The Weekly Dissect
Entry 2 - “The Wrath of The Tiger Blood”
by Drew Dammron
On Monday night, Charlie Sheen was spotted by paparazzi photographers with a posse that included Darius McCrary of Family Matters fame. When asked for his opinion on how Chuck Lorre ended Two and a Half Men and ultimately his character’s life, Sheen responded with an ominous warning to the producer. “You must feel safe where you live,” Sheen said beside a grinning McCrary. Many would believe that this is simply one of Sheen’s humorous tirades and should not be taken seriously, but the events that transpired later in the week, which the mainstream media chose to ignore, prove that the wrath of the tiger blood should not be underestimated. READ MORE
When one thinks of the casts of shows like Family Matters and Two and a Half Men, it is unlikely that murder and carnage come to mind. But what is becoming increasingly apparent is that a certain level of psychosis comes into play when one becomes a fallen star. One actor who previously exemplified this is Dustin Diamond, whose erratic and unpredictable behavior is becoming an increasingly real cause for concern. Recently he pulled out a knife in a crowded bar and stabbed one of the patrons in a mad rage. It would be too complacent to believe that other struggling stars such as Darius McCrary and the rest of the Family Matters cast are immune to this phenomenon, especially when coupled with the companionship of a volatile personality such as Charlie Sheen. When McCrary realized how distraught his friend Sheen was over the handling of the ending to Two and a Half Men, it was clear that revenge was nigh.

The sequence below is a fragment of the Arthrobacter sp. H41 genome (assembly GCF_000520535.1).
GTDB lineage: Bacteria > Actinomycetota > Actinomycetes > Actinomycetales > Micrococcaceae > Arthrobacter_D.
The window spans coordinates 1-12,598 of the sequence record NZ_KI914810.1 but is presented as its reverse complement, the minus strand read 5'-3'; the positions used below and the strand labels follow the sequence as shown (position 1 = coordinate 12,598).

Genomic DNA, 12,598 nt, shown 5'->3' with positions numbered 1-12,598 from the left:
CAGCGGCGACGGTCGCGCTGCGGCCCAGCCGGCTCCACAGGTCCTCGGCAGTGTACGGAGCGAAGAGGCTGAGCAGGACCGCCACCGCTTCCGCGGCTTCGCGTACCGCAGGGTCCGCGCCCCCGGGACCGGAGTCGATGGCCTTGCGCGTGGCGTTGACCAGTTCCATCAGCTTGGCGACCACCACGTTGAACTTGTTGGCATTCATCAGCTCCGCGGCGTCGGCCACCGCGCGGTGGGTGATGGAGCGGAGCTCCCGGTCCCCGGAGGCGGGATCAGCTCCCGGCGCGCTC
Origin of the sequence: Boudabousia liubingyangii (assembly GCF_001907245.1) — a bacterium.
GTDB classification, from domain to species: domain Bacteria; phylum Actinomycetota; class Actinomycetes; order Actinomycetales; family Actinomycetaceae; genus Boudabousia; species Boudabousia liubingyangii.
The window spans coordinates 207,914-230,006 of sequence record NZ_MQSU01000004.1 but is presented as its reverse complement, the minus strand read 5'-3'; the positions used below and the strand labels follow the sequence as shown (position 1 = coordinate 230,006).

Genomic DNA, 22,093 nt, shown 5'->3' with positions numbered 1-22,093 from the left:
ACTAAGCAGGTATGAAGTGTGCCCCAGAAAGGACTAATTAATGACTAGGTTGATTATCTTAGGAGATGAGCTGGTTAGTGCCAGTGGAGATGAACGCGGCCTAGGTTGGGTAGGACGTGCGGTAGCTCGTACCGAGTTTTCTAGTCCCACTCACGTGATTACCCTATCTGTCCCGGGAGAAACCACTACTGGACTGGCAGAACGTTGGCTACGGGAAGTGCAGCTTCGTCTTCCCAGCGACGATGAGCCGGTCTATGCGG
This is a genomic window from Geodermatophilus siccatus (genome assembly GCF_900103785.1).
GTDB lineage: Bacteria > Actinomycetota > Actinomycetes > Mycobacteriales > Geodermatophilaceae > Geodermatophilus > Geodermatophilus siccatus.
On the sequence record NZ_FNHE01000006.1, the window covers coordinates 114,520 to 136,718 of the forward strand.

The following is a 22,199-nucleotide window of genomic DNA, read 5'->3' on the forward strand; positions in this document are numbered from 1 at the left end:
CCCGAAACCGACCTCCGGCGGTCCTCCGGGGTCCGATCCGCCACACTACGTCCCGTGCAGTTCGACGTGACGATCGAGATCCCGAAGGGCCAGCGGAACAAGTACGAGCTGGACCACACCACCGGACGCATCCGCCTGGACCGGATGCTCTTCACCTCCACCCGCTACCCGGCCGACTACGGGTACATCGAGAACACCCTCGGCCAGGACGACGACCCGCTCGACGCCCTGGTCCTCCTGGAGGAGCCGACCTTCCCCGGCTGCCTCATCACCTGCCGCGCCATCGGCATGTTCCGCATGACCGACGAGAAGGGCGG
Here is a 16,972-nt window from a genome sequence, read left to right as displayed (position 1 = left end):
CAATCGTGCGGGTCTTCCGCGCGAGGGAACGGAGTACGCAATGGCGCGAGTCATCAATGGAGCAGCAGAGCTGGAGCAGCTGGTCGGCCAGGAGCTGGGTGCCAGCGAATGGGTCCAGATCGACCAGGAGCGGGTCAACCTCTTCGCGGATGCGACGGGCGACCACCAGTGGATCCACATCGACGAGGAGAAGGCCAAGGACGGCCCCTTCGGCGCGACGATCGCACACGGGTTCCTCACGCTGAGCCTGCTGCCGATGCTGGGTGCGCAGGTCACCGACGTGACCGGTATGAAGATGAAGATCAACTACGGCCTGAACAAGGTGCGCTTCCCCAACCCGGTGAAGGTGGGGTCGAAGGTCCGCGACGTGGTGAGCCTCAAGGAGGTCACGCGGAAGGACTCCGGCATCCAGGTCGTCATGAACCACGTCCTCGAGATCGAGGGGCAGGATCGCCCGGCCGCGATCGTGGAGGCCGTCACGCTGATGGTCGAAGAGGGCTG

Two days after the run in with the paparazzi, Sheen and McCrary decided to recruit the aid of a now thirty-eight year old Jaleel White (Steve Urkel) and Reginald Vel Johnson (Carl Winslow). Little to Sheen and McCary’s knowledge, their two accomplices had grown delusional over the years following the conclusion of Family Matters, believing in their minds that they truly were their sitcom characters in real life. There is speculation that White and Vel Johnson have embodied their fictional personalities in an effort to reestablish their former glory days. Regardless of the reason behind the mental breakdown, Sheen and McCrary knew that the instability could be used to their advantage.
The night following the recruitment, the four soon-to-be murderers drove up to the gated entrance to the secured neighborhood where Chuck Lorre’s mansion is located. Vel Johnson, dressed in his Carl Winslow police uniform, was given no resistance upon flashing his fake badge to the guard in the booth. With a snorting Steve Urkel and others in the back seat, Vel Johnson pulled up to the curb before the enormous home and they all prepared for battle.
Of course it was up to Steve Urkel to provide the weapon. Snorting and laughing his nasal laugh, he pulled out a sack of termites much like the super termites featured in the Family Matters episode, “Home Sweet Home.” “That’s bitchin!” Sheen said after seeing the deadly insects frantically crawling on each other through the transparent plastic. “Nicely done, my friend. I was afraid you were going to bring that pussy Urkelbot with you.” Sheen then proceeded to pound a bottle of real tiger blood in five swift gulps. “Ah…”
After crawling into the home through a kitchen window that Vel Johnson graciously broke with his knight stick, the dejected sitcom stars crept up the stairs and into the bedroom of the slumbering Lorre. As McCrary and Vel Johnson held down the terrified producer on his bed, Sheen pried Lorre’s mouth open with his bare hands. Urkel then proceeded to pour the super termites down Lorre’s throat and they instantly commenced to feast on his entrails. “Did I do that?” Urkel said, snorting. “Winning!” Sheen gloated as Lorre bled out.
Stars rise and stars fall. It’s a natural cycle. One thing for certain though is that just because a person has gained a high level of success in life, it does not mean that that person is any less prone to the follies of the human psyche.